What does a home inspection include?
A home inspector’s report will review the condition of the following:
Heating system / Water heater
Central air conditioning system (temperature permitting)
Foundation, basement, and crawl space
Walls, ceilings, floors
Windows and doors
Exterior/ Roof /Gutters/ Chimney
Grading, fences, retaining walls if they relate to the possible condition of the home
What should I NOT expect from a home inspection?
A home inspection is not protection against future failures. Components like air conditioners and heat systems can and will break down. A home inspection attempts to reveal the condition of the component at the time the component was inspected. A home inspector will determine the approximate age of each component and offer advice regarding the average life expectancy to help you plan for future expenses. For protection from future failure you may want to consider a home warranty.
A home inspection is not an appraisal that determines the value of a home. A home inspector will not tell you if you should buy this home or what to pay for this home.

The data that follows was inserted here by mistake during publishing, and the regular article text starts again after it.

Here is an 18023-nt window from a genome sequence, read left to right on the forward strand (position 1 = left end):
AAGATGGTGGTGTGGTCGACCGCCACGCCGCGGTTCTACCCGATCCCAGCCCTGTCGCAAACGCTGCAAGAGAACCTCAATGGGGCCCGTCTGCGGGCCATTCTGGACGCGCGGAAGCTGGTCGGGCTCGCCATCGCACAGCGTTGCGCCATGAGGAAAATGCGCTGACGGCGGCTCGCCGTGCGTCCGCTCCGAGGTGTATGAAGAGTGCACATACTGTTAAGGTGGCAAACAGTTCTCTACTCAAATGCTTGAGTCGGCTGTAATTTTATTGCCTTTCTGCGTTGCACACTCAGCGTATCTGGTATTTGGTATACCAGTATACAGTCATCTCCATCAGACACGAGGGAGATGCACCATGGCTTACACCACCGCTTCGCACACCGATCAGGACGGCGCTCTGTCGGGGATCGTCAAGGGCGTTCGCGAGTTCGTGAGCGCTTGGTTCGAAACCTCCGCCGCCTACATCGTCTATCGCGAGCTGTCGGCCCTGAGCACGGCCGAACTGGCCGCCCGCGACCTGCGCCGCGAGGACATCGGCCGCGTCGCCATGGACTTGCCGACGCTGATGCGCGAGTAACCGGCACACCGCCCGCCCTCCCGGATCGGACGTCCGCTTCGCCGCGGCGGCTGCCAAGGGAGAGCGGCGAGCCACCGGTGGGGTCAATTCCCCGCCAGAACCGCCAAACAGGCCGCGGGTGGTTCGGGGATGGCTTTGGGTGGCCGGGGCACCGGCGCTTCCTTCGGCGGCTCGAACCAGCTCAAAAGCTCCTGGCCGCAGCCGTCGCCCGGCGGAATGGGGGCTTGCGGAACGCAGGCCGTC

A home inspection is not a code inspection, which verifies local building code compliance.
A home inspector will not pass or fail a house. Homes built before code revisions are not obligated to comply with the code for homes built today. Home inspectors will report findings when it comes to safety concerns that may be in the current code such as ungrounded outlets above sinks. A home inspector thinks “Safety” not “Code” when performing a home inspection.
Should I attend the home inspection?
It is often helpful to be there so the home inspector can explain in person and answer any questions you may have. This is an excellent way to learn about your new home even if no problems are found. But be sure to give the home inspector time and space to concentrate and focus so he can do the best job possible for you.